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Communication Interfaces

I2C – Everything you need to know

15 Sep , 2016  

There is no need for a wordy introduction to I2C protocol. We all know it’s main parts – 2 wires, multiple slaves, sometimes multiple masters, up to 5MHz of speed. Often so have we all implemented an I2C connection. Still, every now and then, there’s that module that just won’t work. This time, we will do an in-depth research about the I2C protocol, and try to cover as much ground as possible.

Overview of the design

I2C works with it’s two wires, the SDA(data line) and SCL(clock line). Both these lines are open-drain, but are pulled-up with resistors. Usually there is one master and one or multiple slaves on the line, although there can be multiple masters, but we’ll talk about that later. Both masters and slaves can transmit or receive data, therefore, a device can be in one of these four states: master transmit, master receive, slave transmit, slave receive.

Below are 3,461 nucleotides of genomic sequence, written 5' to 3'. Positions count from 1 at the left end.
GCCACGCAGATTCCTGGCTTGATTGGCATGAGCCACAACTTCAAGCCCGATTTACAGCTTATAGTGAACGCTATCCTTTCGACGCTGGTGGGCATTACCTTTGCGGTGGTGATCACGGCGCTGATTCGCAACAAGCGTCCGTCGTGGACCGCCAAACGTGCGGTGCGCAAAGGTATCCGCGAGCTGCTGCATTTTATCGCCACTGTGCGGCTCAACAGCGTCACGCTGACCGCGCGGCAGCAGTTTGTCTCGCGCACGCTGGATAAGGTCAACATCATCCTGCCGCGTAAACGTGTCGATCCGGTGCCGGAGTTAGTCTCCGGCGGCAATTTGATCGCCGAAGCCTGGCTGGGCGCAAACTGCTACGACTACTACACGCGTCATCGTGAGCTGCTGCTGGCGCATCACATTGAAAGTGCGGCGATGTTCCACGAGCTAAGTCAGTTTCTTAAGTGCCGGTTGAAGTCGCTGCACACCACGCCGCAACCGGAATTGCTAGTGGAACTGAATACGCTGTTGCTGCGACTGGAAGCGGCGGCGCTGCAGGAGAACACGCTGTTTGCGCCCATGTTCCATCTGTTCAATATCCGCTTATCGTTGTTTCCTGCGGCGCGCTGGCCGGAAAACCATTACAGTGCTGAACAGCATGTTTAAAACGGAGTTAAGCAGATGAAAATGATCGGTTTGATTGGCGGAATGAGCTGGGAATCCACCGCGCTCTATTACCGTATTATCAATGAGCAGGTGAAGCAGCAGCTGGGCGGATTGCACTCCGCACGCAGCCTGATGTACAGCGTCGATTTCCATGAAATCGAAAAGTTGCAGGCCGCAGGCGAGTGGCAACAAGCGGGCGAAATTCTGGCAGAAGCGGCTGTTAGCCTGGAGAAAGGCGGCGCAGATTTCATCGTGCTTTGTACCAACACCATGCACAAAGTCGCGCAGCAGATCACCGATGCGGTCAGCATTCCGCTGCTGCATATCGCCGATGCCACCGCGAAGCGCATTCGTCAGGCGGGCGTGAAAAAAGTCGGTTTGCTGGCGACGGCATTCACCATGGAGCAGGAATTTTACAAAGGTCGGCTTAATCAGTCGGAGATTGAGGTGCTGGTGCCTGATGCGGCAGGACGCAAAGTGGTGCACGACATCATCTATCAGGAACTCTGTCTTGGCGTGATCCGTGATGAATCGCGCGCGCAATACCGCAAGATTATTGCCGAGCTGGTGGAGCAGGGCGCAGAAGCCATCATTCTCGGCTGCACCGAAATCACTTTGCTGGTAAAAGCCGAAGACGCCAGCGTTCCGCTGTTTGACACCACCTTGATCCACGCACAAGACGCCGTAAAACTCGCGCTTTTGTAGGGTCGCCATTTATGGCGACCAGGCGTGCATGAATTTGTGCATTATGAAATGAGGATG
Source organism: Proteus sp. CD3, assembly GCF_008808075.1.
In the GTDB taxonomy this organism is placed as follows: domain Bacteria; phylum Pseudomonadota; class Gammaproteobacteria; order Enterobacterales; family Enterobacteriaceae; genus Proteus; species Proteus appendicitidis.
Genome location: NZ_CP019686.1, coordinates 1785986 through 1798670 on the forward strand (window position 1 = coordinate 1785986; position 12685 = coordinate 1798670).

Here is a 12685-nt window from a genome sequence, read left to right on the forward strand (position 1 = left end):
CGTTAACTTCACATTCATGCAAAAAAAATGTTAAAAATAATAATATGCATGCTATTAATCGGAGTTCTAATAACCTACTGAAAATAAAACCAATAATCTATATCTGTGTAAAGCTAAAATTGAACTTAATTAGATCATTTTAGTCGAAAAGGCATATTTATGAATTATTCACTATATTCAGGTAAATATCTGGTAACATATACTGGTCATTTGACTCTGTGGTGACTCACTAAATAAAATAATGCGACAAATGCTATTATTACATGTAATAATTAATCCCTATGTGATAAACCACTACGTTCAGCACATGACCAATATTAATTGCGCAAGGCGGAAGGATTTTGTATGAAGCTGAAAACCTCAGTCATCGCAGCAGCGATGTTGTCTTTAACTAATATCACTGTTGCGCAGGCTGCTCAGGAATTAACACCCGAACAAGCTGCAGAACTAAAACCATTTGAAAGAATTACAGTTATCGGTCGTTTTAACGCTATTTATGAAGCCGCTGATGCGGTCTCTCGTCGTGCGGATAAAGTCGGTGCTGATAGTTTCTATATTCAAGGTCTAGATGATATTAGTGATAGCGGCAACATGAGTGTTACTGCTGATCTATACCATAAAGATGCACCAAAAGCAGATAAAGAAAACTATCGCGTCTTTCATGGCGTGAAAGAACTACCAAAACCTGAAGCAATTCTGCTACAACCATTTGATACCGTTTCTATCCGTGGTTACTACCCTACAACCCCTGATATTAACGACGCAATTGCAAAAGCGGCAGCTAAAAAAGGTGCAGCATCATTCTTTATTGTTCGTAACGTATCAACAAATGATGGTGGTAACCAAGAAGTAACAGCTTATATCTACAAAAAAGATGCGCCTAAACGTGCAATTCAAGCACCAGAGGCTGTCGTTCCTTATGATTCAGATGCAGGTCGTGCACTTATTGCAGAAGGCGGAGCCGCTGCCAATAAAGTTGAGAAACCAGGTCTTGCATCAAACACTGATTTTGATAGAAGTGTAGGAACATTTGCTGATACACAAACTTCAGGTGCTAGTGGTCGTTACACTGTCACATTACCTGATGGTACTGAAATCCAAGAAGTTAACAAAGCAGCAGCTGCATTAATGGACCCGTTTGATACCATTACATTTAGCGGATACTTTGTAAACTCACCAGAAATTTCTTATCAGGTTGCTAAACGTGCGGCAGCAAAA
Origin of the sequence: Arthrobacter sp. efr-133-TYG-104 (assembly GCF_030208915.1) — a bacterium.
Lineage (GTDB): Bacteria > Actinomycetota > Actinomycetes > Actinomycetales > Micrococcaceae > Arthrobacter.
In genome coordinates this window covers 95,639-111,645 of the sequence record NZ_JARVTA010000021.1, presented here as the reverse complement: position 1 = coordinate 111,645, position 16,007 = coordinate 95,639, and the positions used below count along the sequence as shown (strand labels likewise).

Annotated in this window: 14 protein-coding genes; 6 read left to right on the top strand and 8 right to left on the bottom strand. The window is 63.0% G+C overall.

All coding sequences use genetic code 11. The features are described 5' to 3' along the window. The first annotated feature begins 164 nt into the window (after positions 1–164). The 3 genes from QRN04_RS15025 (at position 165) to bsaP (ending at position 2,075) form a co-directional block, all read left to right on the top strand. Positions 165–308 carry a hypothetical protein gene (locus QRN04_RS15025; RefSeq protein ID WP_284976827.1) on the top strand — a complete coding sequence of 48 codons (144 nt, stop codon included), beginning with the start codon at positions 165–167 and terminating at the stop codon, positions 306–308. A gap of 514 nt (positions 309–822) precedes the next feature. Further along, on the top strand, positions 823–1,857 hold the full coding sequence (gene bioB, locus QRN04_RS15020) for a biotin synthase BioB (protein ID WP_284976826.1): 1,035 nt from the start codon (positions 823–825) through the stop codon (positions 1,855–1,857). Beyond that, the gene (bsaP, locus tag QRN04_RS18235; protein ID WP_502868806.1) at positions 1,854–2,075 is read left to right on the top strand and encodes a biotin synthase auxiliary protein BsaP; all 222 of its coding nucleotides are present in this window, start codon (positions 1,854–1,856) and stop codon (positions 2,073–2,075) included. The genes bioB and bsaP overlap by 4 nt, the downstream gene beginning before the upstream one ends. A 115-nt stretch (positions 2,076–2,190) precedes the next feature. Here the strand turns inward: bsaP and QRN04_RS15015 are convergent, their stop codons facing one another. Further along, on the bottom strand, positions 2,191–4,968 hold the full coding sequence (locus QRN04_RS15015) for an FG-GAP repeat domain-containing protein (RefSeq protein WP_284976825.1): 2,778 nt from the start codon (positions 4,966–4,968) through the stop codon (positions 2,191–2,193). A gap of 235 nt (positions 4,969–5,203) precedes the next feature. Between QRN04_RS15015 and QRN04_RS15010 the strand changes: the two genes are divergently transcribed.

Simple overview of the I2C wiring

Simple overview of the I2C wiring

Start from the start

The master initiates the communication by sending a START bit, this bit alerts all the slaves that some data is coming and they need to listen. After the start bit, 7 bits of a unique slave address is sent. Each slave has it’s own slave address, this way, only one slave will respond to the data. The last sent bit is the read/write bit. If this bit is 0, it means that the master wishes to write data to a register of the slave, if this bit is 1, it means that the master wishes to read data from a register of a slave. Note that all the data is sent MSB first.

The start bit is generated by pulling the SDA line low, while the SCL is high. And the stop bit is indicated by releasing the SDA to high, along with the SCL being high. So, whenever a module wants to initialize communication, it has to assert SDA line. In our I2C library, which you can find in our compilers, the start bit is sent by calling the “I2C_Start();” function.

Start and stop conditions

Repeated start

A module can also initiate what is called a repeated start. The repeated start differs from the start condition in the way that there is no stop condition before it.  This way, the slave knows that the incoming bytes are parts of the same message/conversation.

Sending a message